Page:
No, not the video game, I’m simply saying the word “wow…”. The ABC this week published an article on their news website titled: Most Australians duped by science fiction. This article went through to publish some quite amazing statistics of a number of different surveys that had been giving to many Australians about what conecpts in science fiction that they believed were true or not. One survey found that around 1/2 of the survey respondants thought that humans can be frozen and thawed back to life. Another survey found that 30% of the survey respondants thought that humans and dinosaurs coexisted on earth (a story that many religious organisations have spread because the discovery of the dinosaurs put a dent in their creation stories) and 1/4 thought the earth travelled all the way around the sun in just 1 day (despite it actually being 365 and 1/4 which is where the concept of ‘the year’ comes from). Apparently a similar survey last year found that 30% of respondants in the UK city of Birmingham thought that time travel was possible. Sometimes I just just shake my head and wonder
Interesting World War II Tactics
This week the ABC also published a story about some of the possible tactics the Allies came up with during World War II to try and beat the Nazis. One apparently was to have spies put the female hormone oestrogen into Hitler’s food to cause him to be less aggressive. Apparently others included dropping poisonous snakes onto Nazi soldiers and bombing them with glue to cause them to stick to the ground. I hope they mention some of these proposed (but never executed) tactics in history classes in the future, because they’re actually quite amusing.
Love You Brisbane
Growing up just east of Brisbane City here in Australia, I have a connection to this city and I know quite a lot about it (especially transport related as we’ll come to in a sec), but I didn’t know that it had it’s own song. The other morning when I was getting ready to go to University, my Mum was listening to Spencer Houson on 612 ABC Brisbane and I heard this song play with the lyrics “Love You Brisbane”. I found out that Brisbane actually has a song written about it, well nearly anyway. The song is actually a Jingle that Channel 7 wrote in the 1980s for Brisbane, and it was also used in Darwin & Perth too (with the word Brisbane replaced appropriately), although not to the same success as here in Brisbane. Regardless of its origins and purposes, I still think it’s pretty cool. You can watch it below.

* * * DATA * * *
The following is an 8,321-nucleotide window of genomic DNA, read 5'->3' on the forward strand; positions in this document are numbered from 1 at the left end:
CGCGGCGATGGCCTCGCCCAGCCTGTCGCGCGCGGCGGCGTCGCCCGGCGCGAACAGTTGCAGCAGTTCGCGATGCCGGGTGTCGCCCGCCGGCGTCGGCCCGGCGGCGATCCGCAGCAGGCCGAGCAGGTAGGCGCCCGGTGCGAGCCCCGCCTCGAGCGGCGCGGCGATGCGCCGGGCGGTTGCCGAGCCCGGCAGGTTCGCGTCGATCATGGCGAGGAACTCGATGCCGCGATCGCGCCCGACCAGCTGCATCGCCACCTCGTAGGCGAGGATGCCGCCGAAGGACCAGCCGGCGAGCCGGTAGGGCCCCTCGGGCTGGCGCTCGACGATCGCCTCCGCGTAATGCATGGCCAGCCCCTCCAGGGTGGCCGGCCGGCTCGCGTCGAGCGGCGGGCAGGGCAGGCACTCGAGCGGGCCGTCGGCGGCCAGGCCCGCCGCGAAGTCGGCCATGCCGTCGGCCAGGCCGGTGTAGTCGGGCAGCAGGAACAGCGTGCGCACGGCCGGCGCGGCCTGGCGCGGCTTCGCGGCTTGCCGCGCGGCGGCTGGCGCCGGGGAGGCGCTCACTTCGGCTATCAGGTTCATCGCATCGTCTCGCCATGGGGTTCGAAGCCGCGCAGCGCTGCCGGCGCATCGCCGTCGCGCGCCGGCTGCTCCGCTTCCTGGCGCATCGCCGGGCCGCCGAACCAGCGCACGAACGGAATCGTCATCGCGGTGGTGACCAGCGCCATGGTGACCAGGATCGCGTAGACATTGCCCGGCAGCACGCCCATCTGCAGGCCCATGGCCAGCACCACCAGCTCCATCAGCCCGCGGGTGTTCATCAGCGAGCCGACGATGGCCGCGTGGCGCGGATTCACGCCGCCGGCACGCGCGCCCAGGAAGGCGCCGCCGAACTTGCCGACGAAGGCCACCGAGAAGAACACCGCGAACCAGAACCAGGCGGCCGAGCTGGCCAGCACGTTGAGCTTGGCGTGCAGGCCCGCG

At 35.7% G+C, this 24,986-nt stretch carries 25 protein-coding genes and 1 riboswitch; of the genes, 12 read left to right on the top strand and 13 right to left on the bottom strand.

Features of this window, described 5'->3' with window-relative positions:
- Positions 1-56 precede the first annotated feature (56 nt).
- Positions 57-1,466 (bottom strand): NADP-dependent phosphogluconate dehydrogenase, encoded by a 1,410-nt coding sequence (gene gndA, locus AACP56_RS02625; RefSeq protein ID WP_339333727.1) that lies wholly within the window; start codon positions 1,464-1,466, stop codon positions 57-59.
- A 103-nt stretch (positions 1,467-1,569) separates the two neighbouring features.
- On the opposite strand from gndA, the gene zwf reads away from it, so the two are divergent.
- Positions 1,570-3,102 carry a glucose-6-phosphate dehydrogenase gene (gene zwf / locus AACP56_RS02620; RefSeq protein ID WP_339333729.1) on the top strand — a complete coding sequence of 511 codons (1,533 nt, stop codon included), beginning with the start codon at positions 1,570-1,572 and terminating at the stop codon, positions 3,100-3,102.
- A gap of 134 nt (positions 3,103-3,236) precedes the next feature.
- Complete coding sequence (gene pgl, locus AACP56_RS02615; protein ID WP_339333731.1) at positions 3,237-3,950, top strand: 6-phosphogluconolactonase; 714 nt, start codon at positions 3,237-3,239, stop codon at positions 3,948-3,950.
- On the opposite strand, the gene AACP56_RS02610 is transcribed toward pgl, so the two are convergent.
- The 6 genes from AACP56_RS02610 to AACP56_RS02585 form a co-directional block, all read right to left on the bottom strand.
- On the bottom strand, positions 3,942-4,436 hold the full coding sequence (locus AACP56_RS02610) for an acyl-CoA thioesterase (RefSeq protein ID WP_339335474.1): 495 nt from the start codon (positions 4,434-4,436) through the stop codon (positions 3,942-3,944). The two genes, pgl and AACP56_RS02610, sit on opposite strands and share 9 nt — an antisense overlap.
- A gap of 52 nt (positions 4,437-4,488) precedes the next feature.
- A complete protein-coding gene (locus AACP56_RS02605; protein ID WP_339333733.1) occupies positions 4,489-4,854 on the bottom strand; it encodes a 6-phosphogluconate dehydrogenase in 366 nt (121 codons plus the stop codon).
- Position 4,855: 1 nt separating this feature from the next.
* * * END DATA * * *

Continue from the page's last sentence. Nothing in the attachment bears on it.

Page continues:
Adelaide’s Southern Expressway
I went to Adelaide a couple of weeks ago and one of my favourite parts of the trip was driving down Adelaide’s Southern Expressway (M2). This road holds the record for being the world’s longest one-way reversible freeway, 24km of Expressway that can only be open in 1 direction at a time. It operates 2am-12:30pm inbound and 2pm-12:30am outbound Monday-Fri and the opposite on Weekends & Public Holidays. The 1.5 hour gap is used to close the expressway to make sure all cars get off it before opening it to traffic in the opposite direction. I recorded a video of my trip down the entire 24km of Expressway travelling southbound and 2km of the return northbound trip to show how the reversible freeway works. Only Adelaide could do something like this . Apparently they will begin the duplication project late 2011, so by next time I visit, this will probably be no different to any other freeway. You can watch the video below.
Microsoft & Windows 8
With the BUILD conference less than 1 month away now, the Windows 8 news is starting to heat up. I thought Ars Technica wrote an excellent piece on Windows 8 in their article entitled: “A sort of PC”: how Windows 8 will invade tablets (and why it might work). I won’t go into any detail about the article, because I think it explains everything really well itself, so if you have time, checking out the 4 page artuic
Busways & Tollways
Finally, since I’m so interested in roads and mapping, I will soon write a few blog posts about 2 related issues (when I’m not busy with something else). One of them will be about Today Tonight’s Toll Road report that they aired last week and the second will be about public transport in Brisbane and more particularly, in the Redlands City Council.